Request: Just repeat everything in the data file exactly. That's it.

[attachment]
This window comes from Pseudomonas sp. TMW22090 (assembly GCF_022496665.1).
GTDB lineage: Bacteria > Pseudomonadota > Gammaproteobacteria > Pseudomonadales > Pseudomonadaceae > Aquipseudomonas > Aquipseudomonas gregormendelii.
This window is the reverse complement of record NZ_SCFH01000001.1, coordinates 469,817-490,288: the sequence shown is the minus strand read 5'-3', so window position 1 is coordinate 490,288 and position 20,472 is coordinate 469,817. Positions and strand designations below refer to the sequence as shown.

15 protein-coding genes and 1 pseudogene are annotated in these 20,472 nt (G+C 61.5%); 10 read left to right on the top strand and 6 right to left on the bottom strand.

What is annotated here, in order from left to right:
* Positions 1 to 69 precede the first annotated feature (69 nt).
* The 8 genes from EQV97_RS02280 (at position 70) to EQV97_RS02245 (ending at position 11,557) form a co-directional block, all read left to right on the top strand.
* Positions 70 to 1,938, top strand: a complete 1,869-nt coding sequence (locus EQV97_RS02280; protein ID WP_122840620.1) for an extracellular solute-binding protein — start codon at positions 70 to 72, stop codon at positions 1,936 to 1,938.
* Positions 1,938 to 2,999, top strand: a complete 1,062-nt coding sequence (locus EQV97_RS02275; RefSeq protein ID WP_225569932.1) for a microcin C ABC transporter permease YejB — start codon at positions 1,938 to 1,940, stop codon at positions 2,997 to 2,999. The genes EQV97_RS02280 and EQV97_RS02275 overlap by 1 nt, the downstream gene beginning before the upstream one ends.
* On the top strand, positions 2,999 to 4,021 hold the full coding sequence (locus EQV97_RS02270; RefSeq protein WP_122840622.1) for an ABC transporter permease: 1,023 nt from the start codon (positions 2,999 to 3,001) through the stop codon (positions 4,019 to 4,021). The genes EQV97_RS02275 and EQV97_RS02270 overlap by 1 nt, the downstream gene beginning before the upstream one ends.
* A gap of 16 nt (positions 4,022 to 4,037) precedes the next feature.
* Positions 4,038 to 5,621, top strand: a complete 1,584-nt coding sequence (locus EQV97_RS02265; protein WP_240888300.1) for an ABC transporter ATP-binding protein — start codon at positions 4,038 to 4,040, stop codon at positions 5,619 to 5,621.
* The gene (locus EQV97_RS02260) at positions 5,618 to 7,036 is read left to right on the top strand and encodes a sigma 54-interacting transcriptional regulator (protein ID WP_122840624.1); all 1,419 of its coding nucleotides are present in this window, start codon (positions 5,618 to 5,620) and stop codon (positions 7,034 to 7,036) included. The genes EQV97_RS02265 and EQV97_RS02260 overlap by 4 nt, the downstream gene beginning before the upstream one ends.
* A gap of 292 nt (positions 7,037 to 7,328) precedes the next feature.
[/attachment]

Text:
This window comes from Pseudomonas sp. TMW22090 (assembly GCF_022496665.1).
GTDB lineage: Bacteria > Pseudomonadota > Gammaproteobacteria > Pseudomonadales > Pseudomonadaceae > Aquipseudomonas > Aquipseudomonas gregormendelii.
This window is the reverse complement of record NZ_SCFH01000001.1, coordinates 469,817-490,288: the sequence shown is the minus strand read 5'-3', so window position 1 is coordinate 490,288 and position 20,472 is coordinate 469,817. Positions and strand designations below refer to the sequence as shown.

15 protein-coding genes and 1 pseudogene are annotated in these 20,472 nt (G+C 61.5%); 10 read left to right on the top strand and 6 right to left on the bottom strand.

What is annotated here, in order from left to right:
* Positions 1 to 69 precede the first annotated feature (69 nt).
* The 8 genes from EQV97_RS02280 (at position 70) to EQV97_RS02245 (ending at position 11,557) form a co-directional block, all read left to right on the top strand.
* Positions 70 to 1,938, top strand: a complete 1,869-nt coding sequence (locus EQV97_RS02280; protein ID WP_122840620.1) for an extracellular solute-binding protein — start codon at positions 70 to 72, stop codon at positions 1,936 to 1,938.
* Positions 1,938 to 2,999, top strand: a complete 1,062-nt coding sequence (locus EQV97_RS02275; RefSeq protein ID WP_225569932.1) for a microcin C ABC transporter permease YejB — start codon at positions 1,938 to 1,940, stop codon at positions 2,997 to 2,999. The genes EQV97_RS02280 and EQV97_RS02275 overlap by 1 nt, the downstream gene beginning before the upstream one ends.
* On the top strand, positions 2,999 to 4,021 hold the full coding sequence (locus EQV97_RS02270; RefSeq protein WP_122840622.1) for an ABC transporter permease: 1,023 nt from the start codon (positions 2,999 to 3,001) through the stop codon (positions 4,019 to 4,021). The genes EQV97_RS02275 and EQV97_RS02270 overlap by 1 nt, the downstream gene beginning before the upstream one ends.
* A gap of 16 nt (positions 4,022 to 4,037) precedes the next feature.
* Positions 4,038 to 5,621, top strand: a complete 1,584-nt coding sequence (locus EQV97_RS02265; protein WP_240888300.1) for an ABC transporter ATP-binding protein — start codon at positions 4,038 to 4,040, stop codon at positions 5,619 to 5,621.
* The gene (locus EQV97_RS02260) at positions 5,618 to 7,036 is read left to right on the top strand and encodes a sigma 54-interacting transcriptional regulator (protein ID WP_122840624.1); all 1,419 of its coding nucleotides are present in this window, start codon (positions 5,618 to 5,620) and stop codon (positions 7,034 to 7,036) included. The genes EQV97_RS02265 and EQV97_RS02260 overlap by 4 nt, the downstream gene beginning before the upstream one ends.
* A gap of 292 nt (positions 7,037 to 7,328) precedes the next feature.